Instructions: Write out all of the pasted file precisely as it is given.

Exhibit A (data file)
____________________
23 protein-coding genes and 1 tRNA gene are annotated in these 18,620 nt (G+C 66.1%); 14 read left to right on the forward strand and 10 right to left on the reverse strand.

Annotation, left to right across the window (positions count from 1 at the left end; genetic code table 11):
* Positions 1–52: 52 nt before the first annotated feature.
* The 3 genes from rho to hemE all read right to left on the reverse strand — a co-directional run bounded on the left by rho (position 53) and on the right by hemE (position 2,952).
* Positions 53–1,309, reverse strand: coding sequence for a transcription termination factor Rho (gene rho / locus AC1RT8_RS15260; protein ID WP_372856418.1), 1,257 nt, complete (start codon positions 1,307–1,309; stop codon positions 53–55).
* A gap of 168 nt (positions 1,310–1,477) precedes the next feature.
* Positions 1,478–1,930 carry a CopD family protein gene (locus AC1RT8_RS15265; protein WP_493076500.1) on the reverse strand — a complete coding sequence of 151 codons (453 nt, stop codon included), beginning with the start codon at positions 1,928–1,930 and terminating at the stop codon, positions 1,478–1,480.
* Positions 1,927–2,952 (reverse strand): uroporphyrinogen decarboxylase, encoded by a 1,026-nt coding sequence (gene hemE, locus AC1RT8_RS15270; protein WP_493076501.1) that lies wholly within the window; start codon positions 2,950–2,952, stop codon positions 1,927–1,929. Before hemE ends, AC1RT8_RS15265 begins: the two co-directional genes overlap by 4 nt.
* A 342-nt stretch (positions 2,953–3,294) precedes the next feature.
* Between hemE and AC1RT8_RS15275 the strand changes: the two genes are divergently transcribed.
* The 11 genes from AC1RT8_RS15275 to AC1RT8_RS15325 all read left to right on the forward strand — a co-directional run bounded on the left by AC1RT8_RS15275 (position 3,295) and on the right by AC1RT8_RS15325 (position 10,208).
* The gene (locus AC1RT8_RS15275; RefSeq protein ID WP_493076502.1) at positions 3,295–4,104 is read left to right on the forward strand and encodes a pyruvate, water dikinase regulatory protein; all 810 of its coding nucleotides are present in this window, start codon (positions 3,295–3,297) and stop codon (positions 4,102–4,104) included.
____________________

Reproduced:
23 protein-coding genes and 1 tRNA gene are annotated in these 18,620 nt (G+C 66.1%); 14 read left to right on the forward strand and 10 right to left on the reverse strand.

Annotation, left to right across the window (positions count from 1 at the left end; genetic code table 11):
* Positions 1–52: 52 nt before the first annotated feature.
* The 3 genes from rho to hemE all read right to left on the reverse strand — a co-directional run bounded on the left by rho (position 53) and on the right by hemE (position 2,952).
* Positions 53–1,309, reverse strand: coding sequence for a transcription termination factor Rho (gene rho / locus AC1RT8_RS15260; protein ID WP_372856418.1), 1,257 nt, complete (start codon positions 1,307–1,309; stop codon positions 53–55).
* A gap of 168 nt (positions 1,310–1,477) precedes the next feature.
* Positions 1,478–1,930 carry a CopD family protein gene (locus AC1RT8_RS15265; protein WP_493076500.1) on the reverse strand — a complete coding sequence of 151 codons (453 nt, stop codon included), beginning with the start codon at positions 1,928–1,930 and terminating at the stop codon, positions 1,478–1,480.
* Positions 1,927–2,952 (reverse strand): uroporphyrinogen decarboxylase, encoded by a 1,026-nt coding sequence (gene hemE, locus AC1RT8_RS15270; protein WP_493076501.1) that lies wholly within the window; start codon positions 2,950–2,952, stop codon positions 1,927–1,929. Before hemE ends, AC1RT8_RS15265 begins: the two co-directional genes overlap by 4 nt.
* A 342-nt stretch (positions 2,953–3,294) precedes the next feature.
* Between hemE and AC1RT8_RS15275 the strand changes: the two genes are divergently transcribed.
* The 11 genes from AC1RT8_RS15275 to AC1RT8_RS15325 all read left to right on the forward strand — a co-directional run bounded on the left by AC1RT8_RS15275 (position 3,295) and on the right by AC1RT8_RS15325 (position 10,208).
* The gene (locus AC1RT8_RS15275; RefSeq protein ID WP_493076502.1) at positions 3,295–4,104 is read left to right on the forward strand and encodes a pyruvate, water dikinase regulatory protein; all 810 of its coding nucleotides are present in this window, start codon (positions 3,295–3,297) and stop codon (positions 4,102–4,104) included.